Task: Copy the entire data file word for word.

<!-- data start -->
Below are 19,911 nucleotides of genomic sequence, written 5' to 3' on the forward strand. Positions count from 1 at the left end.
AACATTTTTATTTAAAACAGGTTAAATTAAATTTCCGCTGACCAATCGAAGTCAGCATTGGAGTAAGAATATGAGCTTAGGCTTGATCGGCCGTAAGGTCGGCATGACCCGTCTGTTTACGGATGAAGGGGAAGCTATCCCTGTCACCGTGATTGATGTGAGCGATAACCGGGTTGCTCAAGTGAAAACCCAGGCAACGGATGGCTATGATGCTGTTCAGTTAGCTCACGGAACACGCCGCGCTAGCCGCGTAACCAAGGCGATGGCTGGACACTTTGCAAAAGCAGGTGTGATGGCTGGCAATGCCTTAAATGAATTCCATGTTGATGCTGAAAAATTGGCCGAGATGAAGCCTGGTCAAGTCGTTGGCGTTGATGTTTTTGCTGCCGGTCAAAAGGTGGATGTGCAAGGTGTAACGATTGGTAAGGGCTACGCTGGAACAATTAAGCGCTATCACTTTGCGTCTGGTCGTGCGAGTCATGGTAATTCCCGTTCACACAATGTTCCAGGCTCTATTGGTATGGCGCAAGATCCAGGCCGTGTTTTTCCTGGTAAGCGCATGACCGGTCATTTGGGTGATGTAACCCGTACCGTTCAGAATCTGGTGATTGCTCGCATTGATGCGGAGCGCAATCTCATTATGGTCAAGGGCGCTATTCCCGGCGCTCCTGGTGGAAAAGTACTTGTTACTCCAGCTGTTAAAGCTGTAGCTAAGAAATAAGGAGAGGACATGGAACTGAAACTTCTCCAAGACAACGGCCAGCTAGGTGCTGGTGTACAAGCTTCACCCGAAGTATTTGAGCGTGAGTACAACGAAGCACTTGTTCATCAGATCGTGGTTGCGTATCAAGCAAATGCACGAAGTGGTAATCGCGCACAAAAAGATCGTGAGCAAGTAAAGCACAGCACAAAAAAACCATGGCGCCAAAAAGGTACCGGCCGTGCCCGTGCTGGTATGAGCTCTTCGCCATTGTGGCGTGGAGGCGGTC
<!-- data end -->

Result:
Below are 19,911 nucleotides of genomic sequence, written 5' to 3' on the forward strand. Positions count from 1 at the left end.
AACATTTTTATTTAAAACAGGTTAAATTAAATTTCCGCTGACCAATCGAAGTCAGCATTGGAGTAAGAATATGAGCTTAGGCTTGATCGGCCGTAAGGTCGGCATGACCCGTCTGTTTACGGATGAAGGGGAAGCTATCCCTGTCACCGTGATTGATGTGAGCGATAACCGGGTTGCTCAAGTGAAAACCCAGGCAACGGATGGCTATGATGCTGTTCAGTTAGCTCACGGAACACGCCGCGCTAGCCGCGTAACCAAGGCGATGGCTGGACACTTTGCAAAAGCAGGTGTGATGGCTGGCAATGCCTTAAATGAATTCCATGTTGATGCTGAAAAATTGGCCGAGATGAAGCCTGGTCAAGTCGTTGGCGTTGATGTTTTTGCTGCCGGTCAAAAGGTGGATGTGCAAGGTGTAACGATTGGTAAGGGCTACGCTGGAACAATTAAGCGCTATCACTTTGCGTCTGGTCGTGCGAGTCATGGTAATTCCCGTTCACACAATGTTCCAGGCTCTATTGGTATGGCGCAAGATCCAGGCCGTGTTTTTCCTGGTAAGCGCATGACCGGTCATTTGGGTGATGTAACCCGTACCGTTCAGAATCTGGTGATTGCTCGCATTGATGCGGAGCGCAATCTCATTATGGTCAAGGGCGCTATTCCCGGCGCTCCTGGTGGAAAAGTACTTGTTACTCCAGCTGTTAAAGCTGTAGCTAAGAAATAAGGAGAGGACATGGAACTGAAACTTCTCCAAGACAACGGCCAGCTAGGTGCTGGTGTACAAGCTTCACCCGAAGTATTTGAGCGTGAGTACAACGAAGCACTTGTTCATCAGATCGTGGTTGCGTATCAAGCAAATGCACGAAGTGGTAATCGCGCACAAAAAGATCGTGAGCAAGTAAAGCACAGCACAAAAAAACCATGGCGCCAAAAAGGTACCGGCCGTGCCCGTGCTGGTATGAGCTCTTCGCCATTGTGGCGTGGAGGCGGTC